Basehor student’s trip a learning experience
Basehor-Linwood Middle School seventh-grader-to-be Frasier Meyer may not be old enough to vote, but this month he learned a lot about leadership qualities that separate great presidents from the average ones.
Frasier spent the first week of July in Washington, D.C., participating in a People to People World Leadership Forum. During the forum, Fraiser and the 223 other student participants, discussed the qualities needed to be an effective leader, visited some of the historic monuments and museums located within the city and formed discussion teams to discuss what was being learned.
"I think the focus was really on leadership skills and what presidents had them," Frasier said. "I think Eisenhower and Lincoln definitely did."
During the trip, 12-year-old Frasier toured Mt. Vernon, the Gettysburg battlefield, the National Air and Space Museum and even the Holocaust Museum, where museum visitors symbolically discovered whether they would have survived or perished in the tragedy.
Frasier also was able to write a letter to a U.S. soldier serving in Iraq and chose to include a special message.
"I thanked him for protecting us," Frasier said. "I think it's very brave of them-- risking their lives to protect their country."
Fraiser was able to take part in the forum because one of his teachers from Basehor Elementary nominated him for the program, and his family decided to make the trip to the capital city as well. Frasier said he was exited because his mother Rene, brother Spencer and father Mark, who Frasier described as a "history buff," all got to make the trip and visit many of the same sites he did.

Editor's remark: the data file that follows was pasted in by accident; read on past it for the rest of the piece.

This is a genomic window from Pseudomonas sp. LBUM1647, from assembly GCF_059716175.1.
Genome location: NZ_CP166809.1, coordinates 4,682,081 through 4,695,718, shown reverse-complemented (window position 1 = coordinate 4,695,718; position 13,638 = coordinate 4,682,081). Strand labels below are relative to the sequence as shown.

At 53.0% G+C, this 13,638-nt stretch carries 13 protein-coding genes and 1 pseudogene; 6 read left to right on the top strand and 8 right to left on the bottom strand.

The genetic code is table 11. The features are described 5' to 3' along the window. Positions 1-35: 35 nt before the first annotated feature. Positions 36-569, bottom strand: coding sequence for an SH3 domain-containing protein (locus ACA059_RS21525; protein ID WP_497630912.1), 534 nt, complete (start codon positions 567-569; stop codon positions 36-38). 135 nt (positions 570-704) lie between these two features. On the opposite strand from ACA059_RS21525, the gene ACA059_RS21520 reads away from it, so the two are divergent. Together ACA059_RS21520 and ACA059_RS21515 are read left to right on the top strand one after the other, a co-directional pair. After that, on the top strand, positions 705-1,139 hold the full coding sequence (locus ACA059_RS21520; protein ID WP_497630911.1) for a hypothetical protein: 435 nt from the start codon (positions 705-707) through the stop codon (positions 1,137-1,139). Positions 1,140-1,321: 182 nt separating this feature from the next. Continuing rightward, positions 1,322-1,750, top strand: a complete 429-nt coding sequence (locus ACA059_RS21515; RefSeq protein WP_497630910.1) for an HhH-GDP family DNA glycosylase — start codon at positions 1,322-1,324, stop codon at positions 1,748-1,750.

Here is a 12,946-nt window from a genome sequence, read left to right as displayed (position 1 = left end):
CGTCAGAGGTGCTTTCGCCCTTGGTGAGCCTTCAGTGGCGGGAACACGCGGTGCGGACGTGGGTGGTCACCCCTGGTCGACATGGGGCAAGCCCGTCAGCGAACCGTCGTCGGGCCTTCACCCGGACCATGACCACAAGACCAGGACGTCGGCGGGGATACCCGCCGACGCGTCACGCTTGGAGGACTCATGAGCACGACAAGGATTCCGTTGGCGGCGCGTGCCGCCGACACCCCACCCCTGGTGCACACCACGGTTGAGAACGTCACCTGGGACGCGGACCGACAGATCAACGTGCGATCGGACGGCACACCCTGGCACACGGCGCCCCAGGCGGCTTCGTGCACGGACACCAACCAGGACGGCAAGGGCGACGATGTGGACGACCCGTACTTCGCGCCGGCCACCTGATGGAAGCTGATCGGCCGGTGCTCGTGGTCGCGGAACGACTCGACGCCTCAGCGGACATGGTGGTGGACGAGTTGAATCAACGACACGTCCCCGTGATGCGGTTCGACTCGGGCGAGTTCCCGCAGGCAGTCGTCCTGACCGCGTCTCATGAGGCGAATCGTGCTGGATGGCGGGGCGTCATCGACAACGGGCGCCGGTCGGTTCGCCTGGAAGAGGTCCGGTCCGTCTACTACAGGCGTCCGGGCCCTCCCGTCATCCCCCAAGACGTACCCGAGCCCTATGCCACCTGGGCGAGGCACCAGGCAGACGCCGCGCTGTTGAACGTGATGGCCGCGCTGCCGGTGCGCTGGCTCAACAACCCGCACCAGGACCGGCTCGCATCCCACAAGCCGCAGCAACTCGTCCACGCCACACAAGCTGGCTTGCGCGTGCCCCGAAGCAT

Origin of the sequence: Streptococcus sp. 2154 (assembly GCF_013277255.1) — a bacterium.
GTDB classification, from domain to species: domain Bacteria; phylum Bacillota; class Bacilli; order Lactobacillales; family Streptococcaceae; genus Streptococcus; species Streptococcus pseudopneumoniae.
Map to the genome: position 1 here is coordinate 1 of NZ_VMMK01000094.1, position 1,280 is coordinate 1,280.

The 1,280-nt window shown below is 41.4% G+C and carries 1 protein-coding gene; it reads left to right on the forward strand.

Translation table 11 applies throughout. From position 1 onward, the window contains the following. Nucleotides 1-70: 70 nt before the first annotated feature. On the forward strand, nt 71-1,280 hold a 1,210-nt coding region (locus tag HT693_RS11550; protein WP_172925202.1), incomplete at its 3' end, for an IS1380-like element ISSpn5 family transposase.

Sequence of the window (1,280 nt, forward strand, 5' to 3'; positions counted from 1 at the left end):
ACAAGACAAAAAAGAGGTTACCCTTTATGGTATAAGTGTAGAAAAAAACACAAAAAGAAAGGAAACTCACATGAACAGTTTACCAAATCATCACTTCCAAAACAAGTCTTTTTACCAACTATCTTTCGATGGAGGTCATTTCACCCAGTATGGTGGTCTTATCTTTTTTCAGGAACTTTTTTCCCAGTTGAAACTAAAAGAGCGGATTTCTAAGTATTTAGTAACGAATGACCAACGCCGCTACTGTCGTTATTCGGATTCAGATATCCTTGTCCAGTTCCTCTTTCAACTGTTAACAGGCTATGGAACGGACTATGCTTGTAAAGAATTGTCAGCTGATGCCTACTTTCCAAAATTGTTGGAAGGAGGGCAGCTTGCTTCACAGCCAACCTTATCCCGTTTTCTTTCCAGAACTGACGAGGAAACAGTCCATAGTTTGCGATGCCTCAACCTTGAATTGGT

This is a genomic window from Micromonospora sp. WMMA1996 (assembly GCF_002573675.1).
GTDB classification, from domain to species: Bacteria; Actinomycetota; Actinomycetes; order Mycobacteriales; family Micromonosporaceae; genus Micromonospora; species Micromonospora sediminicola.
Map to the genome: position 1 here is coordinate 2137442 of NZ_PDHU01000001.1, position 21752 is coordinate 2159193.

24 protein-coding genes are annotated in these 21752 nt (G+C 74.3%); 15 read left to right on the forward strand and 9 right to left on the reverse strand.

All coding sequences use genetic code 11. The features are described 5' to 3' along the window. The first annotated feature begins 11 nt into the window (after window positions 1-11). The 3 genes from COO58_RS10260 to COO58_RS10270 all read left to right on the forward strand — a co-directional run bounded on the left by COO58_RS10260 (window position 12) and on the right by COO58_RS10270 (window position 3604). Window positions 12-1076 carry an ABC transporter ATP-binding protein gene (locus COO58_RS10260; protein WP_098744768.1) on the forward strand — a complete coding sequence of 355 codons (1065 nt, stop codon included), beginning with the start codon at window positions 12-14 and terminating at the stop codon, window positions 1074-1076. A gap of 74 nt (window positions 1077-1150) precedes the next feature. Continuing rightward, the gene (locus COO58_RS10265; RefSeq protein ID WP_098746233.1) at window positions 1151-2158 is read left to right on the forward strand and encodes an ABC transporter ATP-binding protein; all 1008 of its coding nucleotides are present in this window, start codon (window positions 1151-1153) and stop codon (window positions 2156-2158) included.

Although Frasier and his family said they felt the opportunity to for him to participate in the forum was an honor, he said he was a little anxious as he was first getting the news at school.
"What they did was pull us out into the hallway to read us the letter," he said. "They made it seem like I was getting in trouble."
Frasier, an honor roll student, said he enjoyed the forum and learned a lot from it, but conceded that the program's busy scheduled made it so it was hard to fully explore everything there was to do and see. For that reason, and to build on the knowledge he accumulated during the last trip, he said he would like to someday make a return trip.
"I would like to go to Gettysburg with my dad and tell him a little bit about what I learned," he said.
The forum was one of many programs that People to People International has facilitated since it was created by President Dwight Eisenhower in 1956. People to People is now under the direction of Mary Eisenhower, the former president's granddaughter.
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